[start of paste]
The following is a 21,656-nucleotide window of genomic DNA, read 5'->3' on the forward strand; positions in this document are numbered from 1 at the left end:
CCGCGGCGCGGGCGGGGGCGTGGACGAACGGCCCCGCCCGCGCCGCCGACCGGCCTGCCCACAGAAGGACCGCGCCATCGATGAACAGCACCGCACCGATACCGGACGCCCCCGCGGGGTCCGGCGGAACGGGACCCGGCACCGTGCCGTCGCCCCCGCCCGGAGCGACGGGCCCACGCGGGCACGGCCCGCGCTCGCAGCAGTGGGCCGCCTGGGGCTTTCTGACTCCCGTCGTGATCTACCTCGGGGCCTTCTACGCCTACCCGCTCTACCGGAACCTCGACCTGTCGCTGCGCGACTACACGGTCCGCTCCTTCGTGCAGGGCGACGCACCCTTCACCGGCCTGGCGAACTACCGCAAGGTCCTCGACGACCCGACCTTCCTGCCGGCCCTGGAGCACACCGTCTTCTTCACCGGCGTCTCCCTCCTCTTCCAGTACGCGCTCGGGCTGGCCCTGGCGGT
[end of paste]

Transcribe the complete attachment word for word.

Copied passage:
The following is a 21,656-nucleotide window of genomic DNA, read 5'->3' on the forward strand; positions in this document are numbered from 1 at the left end:
CCGCGGCGCGGGCGGGGGCGTGGACGAACGGCCCCGCCCGCGCCGCCGACCGGCCTGCCCACAGAAGGACCGCGCCATCGATGAACAGCACCGCACCGATACCGGACGCCCCCGCGGGGTCCGGCGGAACGGGACCCGGCACCGTGCCGTCGCCCCCGCCCGGAGCGACGGGCCCACGCGGGCACGGCCCGCGCTCGCAGCAGTGGGCCGCCTGGGGCTTTCTGACTCCCGTCGTGATCTACCTCGGGGCCTTCTACGCCTACCCGCTCTACCGGAACCTCGACCTGTCGCTGCGCGACTACACGGTCCGCTCCTTCGTGCAGGGCGACGCACCCTTCACCGGCCTGGCGAACTACCGCAAGGTCCTCGACGACCCGACCTTCCTGCCGGCCCTGGAGCACACCGTCTTCTTCACCGGCGTCTCCCTCCTCTTCCAGTACGCGCTCGGGCTGGCCCTGGCGGT